We cannot truly heal spiritual abuse and religious abuse with the same beliefs that abused us. Recovering from spiritual abuse requires that we first recognize its existence and where it stems from. Learning how to diagnose the fears that have controlled our lives and how to work through them, can be a long and painful process.  Yet that process is well worth the effort.  It requires that we recognize our fears, understand them, and learn to love them.  The process then becomes a tremendously rewarding and liberating experience.  It brings us to understand our true divine worth, our true connection to ourselves and a deeper knowing of Spirit. It brings an inner peace and joy that truly is heaven on earth.


Leave a comment

Arranged Marriage and Sex Trafficking

Curious about the connection between arranged marriage and sex trafficking in today’s world I posted this question on my social media networks. “Is arranged marriage a form of sex trafficking?”  The responses were varied and quite thought provoking.

The institute of marriage was created thousands of years ago as a contract between families. Daughters were traded and bartered with as chattel as part of the marriage agreement and virgins brought a high price. Girls who had lost their virginity, by whatever means, held no value.  In some societies even today, girls are murdered by their families for their loss of virginity.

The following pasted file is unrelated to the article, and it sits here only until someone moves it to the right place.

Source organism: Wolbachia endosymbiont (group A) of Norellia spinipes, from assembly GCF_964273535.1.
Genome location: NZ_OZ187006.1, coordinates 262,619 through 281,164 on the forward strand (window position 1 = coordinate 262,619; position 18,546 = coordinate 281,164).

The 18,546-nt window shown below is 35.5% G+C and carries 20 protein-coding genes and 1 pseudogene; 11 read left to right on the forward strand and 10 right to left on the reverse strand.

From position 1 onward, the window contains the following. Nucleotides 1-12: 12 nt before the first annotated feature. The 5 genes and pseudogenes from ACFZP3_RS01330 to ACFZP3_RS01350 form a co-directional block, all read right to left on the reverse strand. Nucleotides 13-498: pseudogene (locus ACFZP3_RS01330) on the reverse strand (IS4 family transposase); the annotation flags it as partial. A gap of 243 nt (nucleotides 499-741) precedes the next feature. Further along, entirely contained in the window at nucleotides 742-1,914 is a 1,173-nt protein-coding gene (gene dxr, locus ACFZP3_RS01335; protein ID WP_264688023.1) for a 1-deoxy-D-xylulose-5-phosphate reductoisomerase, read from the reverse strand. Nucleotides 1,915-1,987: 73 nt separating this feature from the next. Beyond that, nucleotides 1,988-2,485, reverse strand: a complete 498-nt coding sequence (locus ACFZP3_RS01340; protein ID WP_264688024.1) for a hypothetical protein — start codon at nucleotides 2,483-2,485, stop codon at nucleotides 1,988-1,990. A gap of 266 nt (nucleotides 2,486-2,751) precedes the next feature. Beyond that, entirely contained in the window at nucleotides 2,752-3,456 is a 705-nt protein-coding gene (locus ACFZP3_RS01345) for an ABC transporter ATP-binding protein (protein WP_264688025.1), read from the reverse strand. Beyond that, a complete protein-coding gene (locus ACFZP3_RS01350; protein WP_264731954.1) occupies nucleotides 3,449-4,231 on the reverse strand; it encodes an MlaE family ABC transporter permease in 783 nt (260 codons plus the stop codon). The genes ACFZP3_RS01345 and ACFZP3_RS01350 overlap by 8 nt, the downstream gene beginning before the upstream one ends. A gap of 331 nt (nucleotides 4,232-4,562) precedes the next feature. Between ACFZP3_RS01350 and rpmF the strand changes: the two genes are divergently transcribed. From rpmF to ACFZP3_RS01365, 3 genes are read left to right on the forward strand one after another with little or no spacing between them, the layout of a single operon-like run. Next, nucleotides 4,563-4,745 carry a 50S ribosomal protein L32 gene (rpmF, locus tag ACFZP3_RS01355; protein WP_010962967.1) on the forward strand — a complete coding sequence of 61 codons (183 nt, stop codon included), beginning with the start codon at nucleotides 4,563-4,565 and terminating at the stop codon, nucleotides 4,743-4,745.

In ancient times men gifted their daughters to kings and emperors to become wives and concubines, adding to their harems as men collected women like trophies. Gifting their daughters ensured favor in the eyes of the kings and gave young girls an opportunity at a better quality of life, or so it was presumed.

As humanity evolved, marriage became less about ownership and more about business. Sons and daughters were both pawns in their parent’s negotiations to ensure the peaceful existence between kingdoms and the wellbeing of family fortunes and family reputations.

Eventually marriage became about love, which only occurred in the western world in the beginning of the last century. Some argue that love is not a good requisite for marriage and often leads to divorce as love wanes and negative perceptions and judgments take over.

Arranged marriages still exist throughout the world and the reasoning behind it varies from culture to culture. In some cultures the families present all of the benefits of various potential suitors to their children. The decision regarding the marriage arrangement is made by both families as they come to agreement and the children are an active part of the decision making process.

In other cultures arranged marriages are nothing short of sex trafficking. In one particular culture girls are often betrothed at birth and given to men for their pleasure as young as four years old. They are subjected to hiding their bodies in shame for their entire lives, fully controlled by the men who own them, and treated as little more than sex slaves. Other cultures are similar, in that the bartering of girls is common, as men trade their daughters as favors to other men. And there are cultures where men and women take their young daughters to a religious leader for assignment, in the belief that he is spiritually guided. These forms of arranged marriage are not about family kingdoms, reputations, stability or love. This is about sex and control.

This form of sex trafficking is overlooked here in America because it is justified by religion. In America, anything and everything has been justified by religious belief and overlooked because we have become so religiously sensitive. We seem to forget that this is not about adults and their personal relationship choices in their relationship with God. It is about children being manipulated and abused by a system where religious rights supersede human rights.